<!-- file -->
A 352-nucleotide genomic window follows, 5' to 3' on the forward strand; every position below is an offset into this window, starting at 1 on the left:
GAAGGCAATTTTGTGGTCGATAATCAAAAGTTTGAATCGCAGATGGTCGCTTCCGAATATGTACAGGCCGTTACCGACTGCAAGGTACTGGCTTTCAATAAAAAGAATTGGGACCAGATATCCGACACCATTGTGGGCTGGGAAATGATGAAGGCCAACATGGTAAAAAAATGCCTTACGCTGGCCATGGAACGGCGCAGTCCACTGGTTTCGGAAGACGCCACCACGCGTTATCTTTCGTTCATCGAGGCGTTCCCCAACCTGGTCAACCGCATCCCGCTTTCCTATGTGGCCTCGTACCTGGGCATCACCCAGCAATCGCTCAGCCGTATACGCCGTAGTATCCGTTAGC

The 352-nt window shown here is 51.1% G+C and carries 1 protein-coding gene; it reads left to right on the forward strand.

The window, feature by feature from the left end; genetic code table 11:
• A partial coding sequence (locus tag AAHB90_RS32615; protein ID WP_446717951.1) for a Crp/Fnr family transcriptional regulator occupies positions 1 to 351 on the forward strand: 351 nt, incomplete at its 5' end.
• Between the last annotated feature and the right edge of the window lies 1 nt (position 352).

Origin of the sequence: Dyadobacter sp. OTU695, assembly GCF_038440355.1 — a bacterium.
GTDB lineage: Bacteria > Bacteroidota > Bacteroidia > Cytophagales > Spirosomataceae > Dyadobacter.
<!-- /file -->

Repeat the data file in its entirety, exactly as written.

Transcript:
A 352-nucleotide genomic window follows, 5' to 3' on the forward strand; every position below is an offset into this window, starting at 1 on the left:
GAAGGCAATTTTGTGGTCGATAATCAAAAGTTTGAATCGCAGATGGTCGCTTCCGAATATGTACAGGCCGTTACCGACTGCAAGGTACTGGCTTTCAATAAAAAGAATTGGGACCAGATATCCGACACCATTGTGGGCTGGGAAATGATGAAGGCCAACATGGTAAAAAAATGCCTTACGCTGGCCATGGAACGGCGCAGTCCACTGGTTTCGGAAGACGCCACCACGCGTTATCTTTCGTTCATCGAGGCGTTCCCCAACCTGGTCAACCGCATCCCGCTTTCCTATGTGGCCTCGTACCTGGGCATCACCCAGCAATCGCTCAGCCGTATACGCCGTAGTATCCGTTAGC

The 352-nt window shown here is 51.1% G+C and carries 1 protein-coding gene; it reads left to right on the forward strand.

The window, feature by feature from the left end; genetic code table 11:
• A partial coding sequence (locus tag AAHB90_RS32615; protein ID WP_446717951.1) for a Crp/Fnr family transcriptional regulator occupies positions 1 to 351 on the forward strand: 351 nt, incomplete at its 5' end.
• Between the last annotated feature and the right edge of the window lies 1 nt (position 352).

Origin of the sequence: Dyadobacter sp. OTU695, assembly GCF_038440355.1 — a bacterium.
GTDB lineage: Bacteria > Bacteroidota > Bacteroidia > Cytophagales > Spirosomataceae > Dyadobacter.